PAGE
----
Tsonga begins serving at 4-2 in the fifth set against Stan Wawrinka, but loses the first two games. He says later that he has spent the whole night thinking about how he’ll play, and when the moment comes, he freezes. Then, up 5-4 with Wawrinka serving, Tsonga tries something different. He backs up. He gives himself a little more time, and forces Wawrinka to create his own pace. It works. Tsonga uses his extra milliseconds to slide into a winning backhand pass, and on match point he works his way forward for a putaway forehand. He acts out one last private feeling—relief—as he leaps across the court in celebration.
“All night and this morning,” Tsonga says, “I thought about how I would do, how I will play, and if I will win or not. Then when I won the last point, you know, I felt free. That’s why there is a lot of emotion.”
Andy Murray is fond of boxing and football, and he said earlier this year that he enjoys the stories that his coach, Ivan Lendl, tells him about the scrappy old days of men’s tennis. So it isn’t too surprising that Murray looks comfortable as he walks onto Chatrier today to play France’s Richard Gasquet. Murray is being booed lustily by the French crowd; by the time he puts his racquet bag down, he’s grinning.
The booing continues each time Murray grabs his back, which has been bothering him, and whenever he questions a call. It finally backfires on the French crowd late in the second set, when Murray puts in a fierce extra effort and flips a Gasquet drop shot past him with a forehand. It’s the most aggressively determined—the most undeniable—shot I’ve seen from Murray since the Australian Open semifinals, and it takes him to set point. Gasquet seems to feel that it’s undeniable as well. He double faults on the next point, and wins just three more games. By the end, as Murray pulls the Frenchman up and back with drop shots and lobs, the crowd begins to boo again—at Gasquet. As Murray walks off, he’s cheered loudly. Has he finally found his Grand Slam solution, back pain and boos?
“It felt a bit like a football match,” Murray says. “And I like football.”
Rafael Nadal can’t go three minutes this year without hearing the words "Bjorn Borg." Today he made people think of the Angelic Assassin again, with his 6-2, 6-0, 6-0 demolition of Juan Monaco, a player that Nadal had described beforehand as “one of the best players of the world on clay” and “my toughest match by far.” It was a scoreline rarely seen at a Grand Slam since Borg’s heyday in the late-1970s.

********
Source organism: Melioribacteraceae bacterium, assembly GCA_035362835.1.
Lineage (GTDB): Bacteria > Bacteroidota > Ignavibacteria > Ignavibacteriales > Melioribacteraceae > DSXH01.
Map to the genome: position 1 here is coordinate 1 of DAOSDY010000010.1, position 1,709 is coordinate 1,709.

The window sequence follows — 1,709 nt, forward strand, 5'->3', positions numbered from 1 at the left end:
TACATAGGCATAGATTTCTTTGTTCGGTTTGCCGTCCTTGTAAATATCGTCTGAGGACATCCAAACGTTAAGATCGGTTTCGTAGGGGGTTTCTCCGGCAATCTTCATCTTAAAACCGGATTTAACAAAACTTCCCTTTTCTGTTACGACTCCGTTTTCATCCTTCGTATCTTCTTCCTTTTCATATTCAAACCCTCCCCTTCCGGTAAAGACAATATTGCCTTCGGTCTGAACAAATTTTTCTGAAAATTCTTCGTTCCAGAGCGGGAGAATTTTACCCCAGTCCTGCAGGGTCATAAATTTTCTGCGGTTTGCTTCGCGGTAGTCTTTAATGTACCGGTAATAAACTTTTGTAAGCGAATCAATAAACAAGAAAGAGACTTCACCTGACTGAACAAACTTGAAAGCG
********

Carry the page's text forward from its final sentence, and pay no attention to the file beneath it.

There’s one other way that Rafa and Bjorn are similar, and it may be the most important. Neither is, or was, willing to admit that they’re the overwhelming favorite to win any match on clay, or to admit their obvious superiority. Today Nadal continues that tradition when he says that Monaco was “unlucky” to lose the first set 6-2.
It reminds me of two scenes involving Borg in Paris. One is from 1981. Borg, going for his sixth title that year, is walking off the court having decimated yet another unfortunate sap, when he’s stopped by an interviewer who wants to know how he thinks his chances are in the next round. Borg says something along the lines of how, “I hope, I really hope, I can keep playing like this.” He makes it sound like the chances of that happening are slim at best.
The other scene is from the 1978 French Open. Borg has beaten Italy’s Paolo Bertolucci 0, 2, and 2. Bertolucci says afterward that he was glad that Borg kept staring at the ground during the match, because if he had looked up and seen the pathetic state that Bertolucci was in, he would have known that he had no chance and beaten him even more badly.
Then Borg walked into the interview room, and, according to Peter Bodo, “Said that he had not relaxed his concentration at all, because he feared Bertolucci might come back—all the way back to put Borg out of the tournament. Nobody challenged his logic; the reporters were too mesmerized by his deadpan comments.”
Remind you of anyone? How about the person who said this today, about his thoughts when he was up 6-2, 6-0, 5-0?
“Tennis isn’t a sport where you can relax not one moment, no?" Nadal said. "I lost a match this year in Madrid with Verdasco up two breaks. So I tried to be focused and tried to finish the match as quickly as possible.”
It’s not as if Borg and Nadal are different from other tennis players in having this attitude—you have to believe it's possible for you to lose any match you play. It's just that other players don't sound like madmen when they try to explain why.